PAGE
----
Port Botany

Freight coalition unite in calling for rail container incentive scheme

Freight and logistics groups have called out the NSW government’s undermining of its own mode share target for containers carried by rail into Port Botany.

The Australian Logistics Council (ALC), Freight on Rail Group of Australia (FORG), Freight and Trade Alliance (FTA), and the Australasian Railway Association (ARA) along with individual port rail freight operators are questioning the wisdom of allowing more high productivity vehicles on Sydney’s roads.

“By incentivising HPVs, government is perversely derailing their own policy to grow rail’s mode share target – at a time when Sydneysiders want safer roads and less traffic congestion and vehicle emissions,” said ALC board member and Qube managing director Maurice James.

The NSW government has been issuing permits for high productivity vehicles to access the Sydney road network and major motorways such as WestConnex. By allowing trucks which can carry two containers to travel within Sydney, this reduces the competitiveness of rail for the metro import container market.

The NSW government has set itself the goal of having 28 per cent of the container trade through Port Botany being handled by rail by 2021, however just 17.6 per cent is currently hauled by rail.

Instead of having each mode compliment each other, with rail for longer distances and trucks for the first and last mile, road transport was monopolising container traffic, with impacts on the local community, said FORG chair and Pacific National CEO Dean Dalla Valle

“Today, many HPVs are doing ‘every mile’ of the freight task in Sydney, placing heightened pressure on traffic congestion, road safety and vehicle emissions,” he said.

Dalla Valle advocated for a measure such as the Western Australian government’s Port of Fremantle container incentive scheme was needed in NSW.

“Prior to introduction of the incentive scheme at the Port of Fremantle in 2006-07, rail mode share was a meagre two per cent. The scheme underpinned growth of rail’s mode share which is now above 20 per cent – the highest in the country,” said Dalla Valle.

Director of the FTA and secretariat to the Australian Peak Shippers Association Paul Zalai said that governments should encourage importers to use rail services.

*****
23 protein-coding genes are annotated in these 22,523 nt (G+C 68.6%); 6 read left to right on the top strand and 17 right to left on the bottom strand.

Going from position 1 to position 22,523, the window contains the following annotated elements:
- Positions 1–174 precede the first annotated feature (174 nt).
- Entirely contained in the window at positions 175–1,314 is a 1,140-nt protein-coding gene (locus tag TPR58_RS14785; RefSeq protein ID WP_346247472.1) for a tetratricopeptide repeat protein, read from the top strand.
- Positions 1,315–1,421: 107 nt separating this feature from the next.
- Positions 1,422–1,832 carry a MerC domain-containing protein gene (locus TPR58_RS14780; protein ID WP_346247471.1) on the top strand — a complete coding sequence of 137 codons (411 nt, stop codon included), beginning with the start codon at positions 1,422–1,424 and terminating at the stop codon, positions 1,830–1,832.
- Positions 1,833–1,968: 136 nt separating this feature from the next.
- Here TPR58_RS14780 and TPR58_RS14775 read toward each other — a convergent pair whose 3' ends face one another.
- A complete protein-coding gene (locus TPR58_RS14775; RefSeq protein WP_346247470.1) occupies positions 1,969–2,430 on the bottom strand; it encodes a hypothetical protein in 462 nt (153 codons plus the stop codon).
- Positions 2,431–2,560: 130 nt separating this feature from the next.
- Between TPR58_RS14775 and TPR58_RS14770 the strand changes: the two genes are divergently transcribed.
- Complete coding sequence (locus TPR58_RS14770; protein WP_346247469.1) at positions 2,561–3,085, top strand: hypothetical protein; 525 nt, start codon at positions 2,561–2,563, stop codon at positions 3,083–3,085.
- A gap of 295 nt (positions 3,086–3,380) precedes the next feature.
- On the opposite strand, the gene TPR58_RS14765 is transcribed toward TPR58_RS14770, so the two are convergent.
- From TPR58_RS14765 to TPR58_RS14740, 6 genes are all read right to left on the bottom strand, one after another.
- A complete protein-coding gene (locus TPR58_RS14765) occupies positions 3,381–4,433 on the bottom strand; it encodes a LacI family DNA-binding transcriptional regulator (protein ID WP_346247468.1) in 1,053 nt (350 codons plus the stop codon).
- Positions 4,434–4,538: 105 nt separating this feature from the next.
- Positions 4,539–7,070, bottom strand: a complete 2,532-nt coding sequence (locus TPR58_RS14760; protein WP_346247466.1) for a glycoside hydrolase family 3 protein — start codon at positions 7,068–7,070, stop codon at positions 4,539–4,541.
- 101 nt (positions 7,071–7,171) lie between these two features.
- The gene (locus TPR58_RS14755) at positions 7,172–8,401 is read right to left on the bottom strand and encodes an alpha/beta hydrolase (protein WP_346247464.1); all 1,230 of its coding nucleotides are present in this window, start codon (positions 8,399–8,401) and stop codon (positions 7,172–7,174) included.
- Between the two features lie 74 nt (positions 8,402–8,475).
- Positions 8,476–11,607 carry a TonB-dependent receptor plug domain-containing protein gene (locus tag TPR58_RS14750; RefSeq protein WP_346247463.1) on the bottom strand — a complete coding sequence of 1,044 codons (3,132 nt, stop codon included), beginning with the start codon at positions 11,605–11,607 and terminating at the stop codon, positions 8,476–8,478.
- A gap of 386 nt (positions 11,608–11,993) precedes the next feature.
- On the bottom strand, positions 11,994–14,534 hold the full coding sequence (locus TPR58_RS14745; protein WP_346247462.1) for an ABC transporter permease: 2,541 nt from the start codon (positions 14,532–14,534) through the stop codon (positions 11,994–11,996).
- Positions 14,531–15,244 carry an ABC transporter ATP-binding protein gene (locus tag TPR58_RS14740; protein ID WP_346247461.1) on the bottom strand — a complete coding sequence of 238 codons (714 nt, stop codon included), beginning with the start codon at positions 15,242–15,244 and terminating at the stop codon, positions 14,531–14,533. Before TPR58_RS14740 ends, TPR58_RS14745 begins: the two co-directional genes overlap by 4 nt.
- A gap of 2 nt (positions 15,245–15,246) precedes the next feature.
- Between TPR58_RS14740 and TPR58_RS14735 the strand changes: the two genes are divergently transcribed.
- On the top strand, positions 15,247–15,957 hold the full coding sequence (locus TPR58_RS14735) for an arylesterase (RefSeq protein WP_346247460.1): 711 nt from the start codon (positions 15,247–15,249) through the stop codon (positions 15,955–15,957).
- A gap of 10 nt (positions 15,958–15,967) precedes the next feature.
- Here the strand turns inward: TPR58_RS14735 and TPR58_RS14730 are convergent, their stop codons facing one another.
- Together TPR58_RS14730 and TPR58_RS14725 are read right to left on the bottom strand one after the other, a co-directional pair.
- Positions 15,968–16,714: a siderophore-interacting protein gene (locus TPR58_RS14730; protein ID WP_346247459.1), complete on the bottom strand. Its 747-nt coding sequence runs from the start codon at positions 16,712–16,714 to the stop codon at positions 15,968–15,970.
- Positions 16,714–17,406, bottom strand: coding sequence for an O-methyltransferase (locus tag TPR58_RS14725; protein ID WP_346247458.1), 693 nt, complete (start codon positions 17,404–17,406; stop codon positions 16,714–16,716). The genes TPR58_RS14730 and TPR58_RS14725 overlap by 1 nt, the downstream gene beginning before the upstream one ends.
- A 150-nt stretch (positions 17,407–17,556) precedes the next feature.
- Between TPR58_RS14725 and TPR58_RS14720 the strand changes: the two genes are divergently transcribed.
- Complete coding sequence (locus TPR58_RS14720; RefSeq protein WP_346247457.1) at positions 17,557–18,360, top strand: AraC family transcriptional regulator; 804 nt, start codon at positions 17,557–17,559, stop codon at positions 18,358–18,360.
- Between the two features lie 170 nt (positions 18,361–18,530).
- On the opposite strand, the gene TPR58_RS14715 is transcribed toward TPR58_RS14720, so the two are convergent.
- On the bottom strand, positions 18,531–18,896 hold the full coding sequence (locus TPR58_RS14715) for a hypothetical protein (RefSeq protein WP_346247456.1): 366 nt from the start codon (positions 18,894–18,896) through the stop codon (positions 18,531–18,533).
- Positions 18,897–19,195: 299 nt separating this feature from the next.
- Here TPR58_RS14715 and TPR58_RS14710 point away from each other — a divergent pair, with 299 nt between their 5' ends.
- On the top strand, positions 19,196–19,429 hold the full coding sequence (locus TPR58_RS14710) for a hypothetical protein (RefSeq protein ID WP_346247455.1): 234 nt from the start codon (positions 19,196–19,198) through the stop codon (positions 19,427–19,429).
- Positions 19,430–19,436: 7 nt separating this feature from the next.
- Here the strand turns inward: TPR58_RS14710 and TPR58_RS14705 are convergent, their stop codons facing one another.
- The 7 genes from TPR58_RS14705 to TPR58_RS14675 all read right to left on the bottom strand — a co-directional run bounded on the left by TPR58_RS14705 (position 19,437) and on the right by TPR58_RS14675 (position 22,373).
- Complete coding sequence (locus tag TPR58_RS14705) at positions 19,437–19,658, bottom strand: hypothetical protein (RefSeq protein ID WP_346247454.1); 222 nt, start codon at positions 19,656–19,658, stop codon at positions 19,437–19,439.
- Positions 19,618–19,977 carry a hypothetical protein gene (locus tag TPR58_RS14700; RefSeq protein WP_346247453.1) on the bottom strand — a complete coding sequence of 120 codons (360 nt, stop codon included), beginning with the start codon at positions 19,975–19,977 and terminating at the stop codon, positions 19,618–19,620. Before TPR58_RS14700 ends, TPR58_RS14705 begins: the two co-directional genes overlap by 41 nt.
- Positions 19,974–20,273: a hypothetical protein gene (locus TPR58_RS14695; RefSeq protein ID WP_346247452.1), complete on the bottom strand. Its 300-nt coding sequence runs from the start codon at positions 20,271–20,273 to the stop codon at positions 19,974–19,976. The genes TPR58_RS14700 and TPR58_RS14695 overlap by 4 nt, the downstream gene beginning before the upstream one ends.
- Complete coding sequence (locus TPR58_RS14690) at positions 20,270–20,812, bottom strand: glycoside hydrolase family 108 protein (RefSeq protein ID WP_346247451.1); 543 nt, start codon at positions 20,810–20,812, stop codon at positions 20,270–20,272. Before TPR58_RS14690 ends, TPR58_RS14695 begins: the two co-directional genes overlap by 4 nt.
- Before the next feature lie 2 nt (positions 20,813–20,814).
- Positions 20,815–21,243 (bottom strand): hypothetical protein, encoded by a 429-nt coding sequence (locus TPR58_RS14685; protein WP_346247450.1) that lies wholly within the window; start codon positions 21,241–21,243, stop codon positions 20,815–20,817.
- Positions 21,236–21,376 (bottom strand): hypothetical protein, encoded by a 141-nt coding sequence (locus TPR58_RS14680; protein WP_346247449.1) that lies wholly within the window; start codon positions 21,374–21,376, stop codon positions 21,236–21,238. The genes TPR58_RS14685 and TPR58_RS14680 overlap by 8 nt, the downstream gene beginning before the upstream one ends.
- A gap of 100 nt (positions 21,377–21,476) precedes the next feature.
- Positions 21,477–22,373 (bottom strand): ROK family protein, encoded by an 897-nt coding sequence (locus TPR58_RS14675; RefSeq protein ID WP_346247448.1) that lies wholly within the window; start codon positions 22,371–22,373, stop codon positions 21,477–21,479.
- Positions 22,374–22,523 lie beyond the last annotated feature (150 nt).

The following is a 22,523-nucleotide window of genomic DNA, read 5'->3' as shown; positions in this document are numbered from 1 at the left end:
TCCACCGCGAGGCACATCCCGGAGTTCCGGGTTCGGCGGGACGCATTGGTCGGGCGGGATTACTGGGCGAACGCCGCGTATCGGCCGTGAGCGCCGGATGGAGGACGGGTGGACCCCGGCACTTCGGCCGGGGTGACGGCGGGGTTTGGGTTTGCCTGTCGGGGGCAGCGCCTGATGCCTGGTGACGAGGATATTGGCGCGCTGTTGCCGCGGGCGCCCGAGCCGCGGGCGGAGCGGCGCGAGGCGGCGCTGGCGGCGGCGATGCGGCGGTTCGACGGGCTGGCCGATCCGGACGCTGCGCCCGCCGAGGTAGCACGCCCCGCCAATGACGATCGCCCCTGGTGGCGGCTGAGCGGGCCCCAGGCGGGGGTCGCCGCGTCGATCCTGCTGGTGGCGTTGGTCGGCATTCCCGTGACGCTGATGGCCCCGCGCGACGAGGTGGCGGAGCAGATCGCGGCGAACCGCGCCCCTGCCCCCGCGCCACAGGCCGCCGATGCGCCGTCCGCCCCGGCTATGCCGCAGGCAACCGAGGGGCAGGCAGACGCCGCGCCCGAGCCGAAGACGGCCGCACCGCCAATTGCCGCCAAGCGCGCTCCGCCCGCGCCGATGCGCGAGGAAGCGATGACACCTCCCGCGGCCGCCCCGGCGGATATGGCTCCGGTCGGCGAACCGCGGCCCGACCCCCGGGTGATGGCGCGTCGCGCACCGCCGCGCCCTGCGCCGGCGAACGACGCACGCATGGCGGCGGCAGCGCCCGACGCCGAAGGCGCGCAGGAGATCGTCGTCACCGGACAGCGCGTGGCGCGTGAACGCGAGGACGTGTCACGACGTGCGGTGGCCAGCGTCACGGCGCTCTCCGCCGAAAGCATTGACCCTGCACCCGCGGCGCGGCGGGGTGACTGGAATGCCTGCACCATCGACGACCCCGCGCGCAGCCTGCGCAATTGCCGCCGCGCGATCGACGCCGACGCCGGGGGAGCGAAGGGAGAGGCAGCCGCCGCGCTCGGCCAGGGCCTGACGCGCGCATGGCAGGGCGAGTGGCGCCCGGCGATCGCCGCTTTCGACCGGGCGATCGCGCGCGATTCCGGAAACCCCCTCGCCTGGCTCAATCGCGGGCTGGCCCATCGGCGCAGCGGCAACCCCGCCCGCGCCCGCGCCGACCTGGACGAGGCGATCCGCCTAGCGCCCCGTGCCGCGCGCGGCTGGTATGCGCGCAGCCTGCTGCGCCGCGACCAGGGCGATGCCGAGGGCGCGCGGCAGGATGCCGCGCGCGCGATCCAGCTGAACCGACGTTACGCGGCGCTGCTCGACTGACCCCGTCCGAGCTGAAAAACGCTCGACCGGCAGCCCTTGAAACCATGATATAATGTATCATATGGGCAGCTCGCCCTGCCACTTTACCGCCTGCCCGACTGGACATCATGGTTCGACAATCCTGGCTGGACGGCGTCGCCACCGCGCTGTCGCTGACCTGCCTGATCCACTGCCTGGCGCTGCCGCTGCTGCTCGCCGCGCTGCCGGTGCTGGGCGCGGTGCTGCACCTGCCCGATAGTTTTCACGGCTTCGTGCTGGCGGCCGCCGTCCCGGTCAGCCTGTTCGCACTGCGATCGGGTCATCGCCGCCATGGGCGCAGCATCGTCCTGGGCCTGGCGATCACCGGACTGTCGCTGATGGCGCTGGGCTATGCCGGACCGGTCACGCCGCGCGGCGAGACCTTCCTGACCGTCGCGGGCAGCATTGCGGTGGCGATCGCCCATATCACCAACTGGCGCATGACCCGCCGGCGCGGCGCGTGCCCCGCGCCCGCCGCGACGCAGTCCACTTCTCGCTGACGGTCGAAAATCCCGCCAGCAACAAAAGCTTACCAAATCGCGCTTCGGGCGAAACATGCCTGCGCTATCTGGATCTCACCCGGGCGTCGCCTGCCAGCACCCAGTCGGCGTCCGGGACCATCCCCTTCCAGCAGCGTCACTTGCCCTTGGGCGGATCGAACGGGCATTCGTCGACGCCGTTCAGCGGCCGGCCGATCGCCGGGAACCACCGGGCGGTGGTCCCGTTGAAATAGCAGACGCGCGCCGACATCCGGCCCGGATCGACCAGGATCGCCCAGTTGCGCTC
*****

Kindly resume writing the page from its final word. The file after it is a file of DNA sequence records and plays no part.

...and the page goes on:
“Governments must maximise port assets and manage our trade gateways through incentivisation of rail usage for imports to metropolitan sites and importantly, streamlined connectivity to regional areas to cost effectively reach export markets.”

ARA CEO Caroline Wilkie said communities would be feeling the brunt of the lack of rail transport.

“The balance has tipped so far we run the risk of Sydney’s roads being over-run with trucks unless there is urgent action to use more rail.”

Patrick and Port of Melbourne sign agreement for rail terminal at East Swanson Dock

Patrick Terminals and the Port of Melbourne have agreed to construct a new rail terminal to enable more freight to be delivered by rail to East Swanson Dock.

The new rail terminal, expected to be completed by mid 2023, will handle up to 200,000 TEUs annually, and provide a direct rail connection between the Port of Melbourne and suburban intermodal terminals, enabling more freight to be transported to and from the port via rail.

“The new facility will provide a direct interface with Patrick’s East Swanson Dock Container Terminal, reducing cost of last mile between the rail terminal and quayside for rail based container movements,” said Patrick CEO Michael Jovicic.

The announcement of the rail terminal is part of a wider push to get more freight onto rail at the Port of Melbourne. The Port of Melbourne is investing $125 million in on-dock rail as part of the Port Rail Transformation Project (PRTP) and this project is a significant part of that, said Brendan Bourke, CEO of the Port of Melbourne.

“The PRTP is a key project of our Port Development Strategy and Our Plan for Rail and is vital to successfully accommodating future growth at the port.”

In August, the Victorian and federal governments announced funding for a new freight rail connection in Melbourne’s South East.

The Victorian government is also providing funding for the Port Rail Shuttle network, which aims to reduce truck movements in metropolitan Melbourne by linking the port with intermodal facilities on the urban fringe.

“This new on dock rail terminal supports the introduction of the government’s Port Rail Shuttle Network, which will reduce truck trips on the Melbourne road network,” said Bourke.

The Patrick rail terminal will be constructed at the Coode Road site and is co-funded with the Port of Melbourne. Patrick is contributing $15m to the project.

Construction is expected to begin in early 2021 and the Port of Melbourne is currently undertaking a request for tender profess for the infrastructure works associated with the Port Rail Transformation Project.